Rush Poker* Tournaments – FAQ
What is a Rush Poker* Tournament?
A Rush Poker* Tournament is the newest tournament format available at Full Tilt Poker. When you play a Rush Poker* Tournament, you’ll be part of a large pool and face a different table of opponents every hand you play.
As players are eliminated from the tournament, tables will become short-handed to ensure that the pace of game play does not slow down. When the final table of the tournament is reached, the tournament will switch back to the “standard” tournament mode and hands will be played one at a time until the tournament is complete.
What does the Quick Fold button do?
The Quick Fold button – located at the bottom of Rush Poker* Tournament tables – moves you to another table for your next hand right away, even if the action hasn’t reached you yet. Players at your previous table will not see that you have folded until it’s your turn to act.
You can use the Quick Fold button at any point in a hand, unless you have committed chips to the pot and are not facing a bet (including when you are the big blind), or you are all in. Beware – once you click the Quick Fold button, there is no taking that action back.
Please note: The Quick Fold button will only appear if there are more than two full tables worth of players in the player pool.
How do posting blinds and seating position work in a Rush Poker* Tournament?
When a new table is created in a Rush Poker* Tournament, the big blind and small blind are assigned to the players who have gone the longest without posting. This ensures greater fairness, particularly in the late stages of a tournament. If there’s a tie for who has gone the longest without posting, the blind will be randomly assigned to one of the tied players. Once those positions are set, all other positions are assigned randomly.
In Rush Poker* Tournaments, the time between blinds is based on a mixture of clock time (seconds) and number of hands played. This is done to ensure that players cannot gain an advantage by deliberately stalling. These tournaments are designed to facilitate fast play; however, there is no advantage to playing too quickly, because each hand dealt counts for at least a fixed minimum amount of time.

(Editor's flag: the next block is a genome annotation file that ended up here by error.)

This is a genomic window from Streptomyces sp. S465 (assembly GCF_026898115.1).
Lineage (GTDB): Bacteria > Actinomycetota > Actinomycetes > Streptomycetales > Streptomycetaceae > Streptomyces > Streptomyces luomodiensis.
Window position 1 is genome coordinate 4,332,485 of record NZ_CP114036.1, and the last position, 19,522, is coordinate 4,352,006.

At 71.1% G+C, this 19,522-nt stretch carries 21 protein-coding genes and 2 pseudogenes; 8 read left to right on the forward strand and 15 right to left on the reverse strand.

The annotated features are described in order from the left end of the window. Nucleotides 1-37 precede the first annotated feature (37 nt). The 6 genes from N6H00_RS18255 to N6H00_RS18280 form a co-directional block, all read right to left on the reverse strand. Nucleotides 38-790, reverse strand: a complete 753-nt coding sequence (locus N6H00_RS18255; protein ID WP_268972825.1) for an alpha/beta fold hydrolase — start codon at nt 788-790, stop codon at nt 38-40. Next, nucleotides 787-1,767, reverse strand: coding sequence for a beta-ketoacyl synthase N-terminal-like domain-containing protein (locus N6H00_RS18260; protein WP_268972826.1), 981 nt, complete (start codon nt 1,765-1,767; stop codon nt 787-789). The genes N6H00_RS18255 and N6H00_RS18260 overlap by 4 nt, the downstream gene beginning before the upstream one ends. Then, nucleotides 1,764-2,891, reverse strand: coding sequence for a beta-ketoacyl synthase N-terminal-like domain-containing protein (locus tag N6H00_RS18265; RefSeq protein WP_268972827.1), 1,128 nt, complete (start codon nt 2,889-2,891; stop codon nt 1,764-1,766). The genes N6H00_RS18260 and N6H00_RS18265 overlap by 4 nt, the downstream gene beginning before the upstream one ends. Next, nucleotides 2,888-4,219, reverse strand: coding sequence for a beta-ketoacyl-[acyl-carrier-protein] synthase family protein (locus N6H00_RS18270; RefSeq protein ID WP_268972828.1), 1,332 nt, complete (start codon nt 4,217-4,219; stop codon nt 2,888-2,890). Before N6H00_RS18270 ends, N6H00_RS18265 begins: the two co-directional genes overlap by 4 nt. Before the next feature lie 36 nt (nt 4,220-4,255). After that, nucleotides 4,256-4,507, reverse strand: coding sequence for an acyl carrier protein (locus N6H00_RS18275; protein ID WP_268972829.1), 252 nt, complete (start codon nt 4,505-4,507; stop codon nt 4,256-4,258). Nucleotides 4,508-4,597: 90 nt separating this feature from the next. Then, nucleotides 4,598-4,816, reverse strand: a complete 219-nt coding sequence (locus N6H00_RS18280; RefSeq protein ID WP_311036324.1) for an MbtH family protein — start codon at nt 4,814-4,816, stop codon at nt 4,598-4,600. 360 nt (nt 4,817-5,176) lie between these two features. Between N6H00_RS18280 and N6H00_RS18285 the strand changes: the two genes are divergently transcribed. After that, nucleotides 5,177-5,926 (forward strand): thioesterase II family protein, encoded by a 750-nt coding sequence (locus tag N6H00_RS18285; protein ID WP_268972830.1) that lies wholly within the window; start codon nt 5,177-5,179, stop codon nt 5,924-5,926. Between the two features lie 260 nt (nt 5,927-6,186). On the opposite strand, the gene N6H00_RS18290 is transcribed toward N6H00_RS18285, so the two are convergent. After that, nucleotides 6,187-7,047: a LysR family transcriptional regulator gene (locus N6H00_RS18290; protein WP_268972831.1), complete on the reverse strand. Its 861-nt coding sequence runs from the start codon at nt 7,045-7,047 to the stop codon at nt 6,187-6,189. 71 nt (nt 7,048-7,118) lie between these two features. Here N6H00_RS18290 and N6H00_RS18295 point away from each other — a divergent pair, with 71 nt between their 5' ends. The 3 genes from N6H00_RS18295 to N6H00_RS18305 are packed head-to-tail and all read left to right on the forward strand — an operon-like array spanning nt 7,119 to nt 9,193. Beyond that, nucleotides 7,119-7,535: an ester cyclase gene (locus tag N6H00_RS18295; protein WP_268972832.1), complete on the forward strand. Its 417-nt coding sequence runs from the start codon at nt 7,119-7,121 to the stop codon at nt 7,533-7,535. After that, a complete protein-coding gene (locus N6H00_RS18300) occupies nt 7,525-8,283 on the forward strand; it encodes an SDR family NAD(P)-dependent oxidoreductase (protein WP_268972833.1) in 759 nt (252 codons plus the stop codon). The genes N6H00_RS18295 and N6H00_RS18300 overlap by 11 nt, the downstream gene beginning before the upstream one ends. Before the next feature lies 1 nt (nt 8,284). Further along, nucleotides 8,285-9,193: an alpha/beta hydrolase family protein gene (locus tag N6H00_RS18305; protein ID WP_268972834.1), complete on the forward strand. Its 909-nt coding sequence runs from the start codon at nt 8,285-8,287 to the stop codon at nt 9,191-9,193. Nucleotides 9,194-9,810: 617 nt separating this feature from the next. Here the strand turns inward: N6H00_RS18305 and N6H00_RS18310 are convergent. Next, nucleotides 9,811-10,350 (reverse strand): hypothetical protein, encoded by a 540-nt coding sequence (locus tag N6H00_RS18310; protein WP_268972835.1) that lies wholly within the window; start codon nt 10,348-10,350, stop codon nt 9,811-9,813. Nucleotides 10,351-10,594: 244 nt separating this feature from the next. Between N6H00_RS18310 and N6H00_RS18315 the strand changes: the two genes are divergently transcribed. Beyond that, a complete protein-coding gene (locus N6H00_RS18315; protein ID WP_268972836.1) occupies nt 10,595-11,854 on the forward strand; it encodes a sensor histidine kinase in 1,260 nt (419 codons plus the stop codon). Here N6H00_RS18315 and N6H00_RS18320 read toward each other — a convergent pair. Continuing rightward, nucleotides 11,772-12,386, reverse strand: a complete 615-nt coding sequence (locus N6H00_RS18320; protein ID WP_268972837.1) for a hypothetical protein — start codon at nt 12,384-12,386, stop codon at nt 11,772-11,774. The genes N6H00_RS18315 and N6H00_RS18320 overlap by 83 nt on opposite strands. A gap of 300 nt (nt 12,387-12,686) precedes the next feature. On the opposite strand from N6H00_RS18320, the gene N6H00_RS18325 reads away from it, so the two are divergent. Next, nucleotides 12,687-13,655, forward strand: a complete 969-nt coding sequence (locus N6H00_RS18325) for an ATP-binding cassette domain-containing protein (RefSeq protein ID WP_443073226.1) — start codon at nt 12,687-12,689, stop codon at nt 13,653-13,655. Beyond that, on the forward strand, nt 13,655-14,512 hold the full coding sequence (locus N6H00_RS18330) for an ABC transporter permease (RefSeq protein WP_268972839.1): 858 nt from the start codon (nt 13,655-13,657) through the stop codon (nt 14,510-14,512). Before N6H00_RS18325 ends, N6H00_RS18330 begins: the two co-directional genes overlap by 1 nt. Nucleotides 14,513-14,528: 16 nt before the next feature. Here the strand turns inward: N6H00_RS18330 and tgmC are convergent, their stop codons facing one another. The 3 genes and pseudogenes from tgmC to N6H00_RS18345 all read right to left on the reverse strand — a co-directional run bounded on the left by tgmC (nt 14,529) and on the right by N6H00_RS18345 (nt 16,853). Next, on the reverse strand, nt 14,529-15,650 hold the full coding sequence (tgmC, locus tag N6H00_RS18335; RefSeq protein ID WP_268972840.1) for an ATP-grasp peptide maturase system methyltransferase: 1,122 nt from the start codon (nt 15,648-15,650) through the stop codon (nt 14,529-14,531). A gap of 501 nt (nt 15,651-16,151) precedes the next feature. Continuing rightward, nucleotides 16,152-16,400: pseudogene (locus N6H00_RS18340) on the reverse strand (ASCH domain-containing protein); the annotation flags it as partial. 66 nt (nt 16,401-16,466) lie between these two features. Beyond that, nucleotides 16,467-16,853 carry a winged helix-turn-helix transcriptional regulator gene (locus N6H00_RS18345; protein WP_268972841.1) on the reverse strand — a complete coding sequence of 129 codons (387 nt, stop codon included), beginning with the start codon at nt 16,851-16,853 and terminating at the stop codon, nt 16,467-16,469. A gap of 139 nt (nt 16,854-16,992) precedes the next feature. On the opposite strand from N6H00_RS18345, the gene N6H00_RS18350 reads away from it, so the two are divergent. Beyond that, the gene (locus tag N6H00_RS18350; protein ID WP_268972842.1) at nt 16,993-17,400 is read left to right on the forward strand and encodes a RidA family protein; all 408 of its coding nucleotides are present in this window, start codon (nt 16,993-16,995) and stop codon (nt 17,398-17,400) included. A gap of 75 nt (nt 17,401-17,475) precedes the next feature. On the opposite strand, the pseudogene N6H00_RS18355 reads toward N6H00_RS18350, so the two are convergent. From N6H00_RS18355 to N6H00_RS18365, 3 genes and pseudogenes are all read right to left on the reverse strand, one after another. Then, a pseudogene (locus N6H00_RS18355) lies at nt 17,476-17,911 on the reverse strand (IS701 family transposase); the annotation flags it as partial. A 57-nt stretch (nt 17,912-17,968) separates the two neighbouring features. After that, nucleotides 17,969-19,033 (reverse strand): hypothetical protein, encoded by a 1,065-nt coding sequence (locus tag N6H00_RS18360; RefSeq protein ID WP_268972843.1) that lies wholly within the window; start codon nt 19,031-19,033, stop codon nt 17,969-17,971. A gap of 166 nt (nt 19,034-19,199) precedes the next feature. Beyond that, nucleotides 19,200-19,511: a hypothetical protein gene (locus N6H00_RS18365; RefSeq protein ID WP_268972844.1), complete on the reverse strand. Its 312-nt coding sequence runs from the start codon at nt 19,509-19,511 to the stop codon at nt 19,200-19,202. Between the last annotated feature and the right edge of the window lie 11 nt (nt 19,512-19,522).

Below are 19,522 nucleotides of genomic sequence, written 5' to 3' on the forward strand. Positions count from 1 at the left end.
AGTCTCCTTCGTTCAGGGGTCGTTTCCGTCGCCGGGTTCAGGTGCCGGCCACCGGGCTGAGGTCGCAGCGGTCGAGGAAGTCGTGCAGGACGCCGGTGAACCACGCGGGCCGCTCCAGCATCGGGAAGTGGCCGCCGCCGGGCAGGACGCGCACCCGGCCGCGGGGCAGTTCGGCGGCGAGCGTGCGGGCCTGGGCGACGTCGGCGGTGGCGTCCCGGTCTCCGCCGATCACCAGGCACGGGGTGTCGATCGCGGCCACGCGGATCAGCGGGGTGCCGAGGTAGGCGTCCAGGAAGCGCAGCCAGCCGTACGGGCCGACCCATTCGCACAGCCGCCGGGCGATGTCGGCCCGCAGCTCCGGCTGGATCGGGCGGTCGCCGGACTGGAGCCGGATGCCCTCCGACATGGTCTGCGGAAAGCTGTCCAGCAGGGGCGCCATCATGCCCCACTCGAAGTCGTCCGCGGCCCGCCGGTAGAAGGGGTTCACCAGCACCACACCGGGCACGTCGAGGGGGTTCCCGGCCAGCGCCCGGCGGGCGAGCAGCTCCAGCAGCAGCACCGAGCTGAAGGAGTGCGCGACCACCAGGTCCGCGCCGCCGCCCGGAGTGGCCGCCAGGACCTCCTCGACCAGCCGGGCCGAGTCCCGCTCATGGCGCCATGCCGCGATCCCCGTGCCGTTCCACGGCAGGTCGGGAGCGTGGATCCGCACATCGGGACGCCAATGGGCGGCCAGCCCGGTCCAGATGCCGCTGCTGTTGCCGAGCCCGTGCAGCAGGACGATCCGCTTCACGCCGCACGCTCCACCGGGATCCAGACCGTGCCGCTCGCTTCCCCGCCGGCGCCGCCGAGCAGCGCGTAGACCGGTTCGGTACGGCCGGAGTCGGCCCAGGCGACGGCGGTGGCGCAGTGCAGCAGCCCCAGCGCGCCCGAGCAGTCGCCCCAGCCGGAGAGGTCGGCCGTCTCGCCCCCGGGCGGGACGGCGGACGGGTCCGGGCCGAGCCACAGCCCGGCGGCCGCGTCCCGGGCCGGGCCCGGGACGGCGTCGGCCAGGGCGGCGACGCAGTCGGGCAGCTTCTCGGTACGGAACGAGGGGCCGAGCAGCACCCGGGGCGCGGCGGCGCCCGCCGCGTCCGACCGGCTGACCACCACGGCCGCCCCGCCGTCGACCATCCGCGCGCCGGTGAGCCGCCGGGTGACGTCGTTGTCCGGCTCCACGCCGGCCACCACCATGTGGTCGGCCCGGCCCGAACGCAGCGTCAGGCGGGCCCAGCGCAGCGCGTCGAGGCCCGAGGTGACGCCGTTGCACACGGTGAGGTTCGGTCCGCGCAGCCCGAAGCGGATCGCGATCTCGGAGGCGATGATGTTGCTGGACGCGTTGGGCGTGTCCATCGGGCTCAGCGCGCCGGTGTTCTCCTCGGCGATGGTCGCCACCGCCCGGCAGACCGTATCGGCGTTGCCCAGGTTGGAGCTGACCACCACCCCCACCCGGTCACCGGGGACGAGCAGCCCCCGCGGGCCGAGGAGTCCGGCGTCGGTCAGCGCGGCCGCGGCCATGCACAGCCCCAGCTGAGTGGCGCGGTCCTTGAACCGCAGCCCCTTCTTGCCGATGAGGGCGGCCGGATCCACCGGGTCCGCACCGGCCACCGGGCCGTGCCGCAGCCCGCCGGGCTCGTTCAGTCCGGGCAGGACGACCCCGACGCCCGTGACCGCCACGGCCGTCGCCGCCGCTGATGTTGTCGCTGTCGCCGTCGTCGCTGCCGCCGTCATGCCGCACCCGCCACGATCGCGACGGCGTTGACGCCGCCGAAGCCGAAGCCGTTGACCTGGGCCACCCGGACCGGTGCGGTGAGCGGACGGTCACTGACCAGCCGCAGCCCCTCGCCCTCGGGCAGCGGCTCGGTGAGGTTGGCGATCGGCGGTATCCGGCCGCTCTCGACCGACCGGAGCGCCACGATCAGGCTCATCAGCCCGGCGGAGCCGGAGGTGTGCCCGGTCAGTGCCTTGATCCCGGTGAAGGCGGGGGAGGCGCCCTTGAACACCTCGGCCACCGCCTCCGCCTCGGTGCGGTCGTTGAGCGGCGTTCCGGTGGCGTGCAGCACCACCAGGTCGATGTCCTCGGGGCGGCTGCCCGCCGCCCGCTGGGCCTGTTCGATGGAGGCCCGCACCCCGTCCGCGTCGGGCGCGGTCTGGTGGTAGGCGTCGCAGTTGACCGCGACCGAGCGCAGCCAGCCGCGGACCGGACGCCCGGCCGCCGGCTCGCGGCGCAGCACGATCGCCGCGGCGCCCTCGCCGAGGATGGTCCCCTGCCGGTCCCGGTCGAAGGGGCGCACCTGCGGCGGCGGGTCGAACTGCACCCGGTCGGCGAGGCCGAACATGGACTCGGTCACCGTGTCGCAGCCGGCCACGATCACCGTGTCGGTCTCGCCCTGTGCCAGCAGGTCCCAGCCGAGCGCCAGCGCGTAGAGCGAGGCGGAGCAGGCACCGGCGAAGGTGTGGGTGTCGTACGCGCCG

Do I have the same amount of time to act in a Rush Poker* Tournament as I do in a standard tournament?
No, there are several differences in the amount of time you have to act in a Rush Poker* Tournament:
- If the action is on you pre-flop and there is no raise in front of you, you will have a shorter amount of time to make a decision
- If the action is on you pre-flop and there is a raise in front of you, you will have the standard amount of time to make a decision; however, if you have not voluntarily put money into the pot, you will not be able to use your time bank
- You will have standard decision time and the option to activate your time bank at any time after the flop is dealt
- Disconnect time banks are not available for use in a Rush Poker* Tournament – if you are disconnected from the game during a Rush Poker* Tournament, you will time out and automatically fold your hands until you reconnect to the game
Why do tables go short-handed when there are fewer than 30 players remaining?
In order to maintain the fast pace of play during a Rush Poker* Tournament, tables will begin playing short-handed once there are 28 or fewer players remaining. Here is the short-handed table structure for a standard nine-handed Rush Poker* Tournament:
- 22 to 28 players remaining = eight-handed tables
- 19 to 21 players remaining = seven-handed tables
- 16 to 18 players remaining = six-handed tables
- 13 to 15 players remaining = five-handed tables
- 10 to 12 players remaining = four-handed tables
Rush Poker* Tournaments that start with six-handed tables will follow the same structure as above once there are less than 16 players remaining. When there are seven to nine players remaining, tables will become three-handed.
Rush Poker* Tournaments that start with eight-handed tables will follow the same structure as above once there are less than 22 players remaining. When there are nine players remaining, tables will become three-handed.
What happens when the final table is reached in a Rush Poker* Tournament?
Once the final table is reached in any Rush Poker* Tournament, play will switch from “Rush Mode” to “Standard Mode”, with one hand played at a time until the tournament is complete.
Why can’t I observe a Rush Poker* Tournament?
Because each player is “moved” to a new table after every hand and has their own unique view of the action, there are no consistent tables to observe while a Rush Poker* Tournament is in “Rush Mode”. However, once a Rush Poker* Tournament reaches the final table and game play switches to “Standard Mode”, observation is allowed.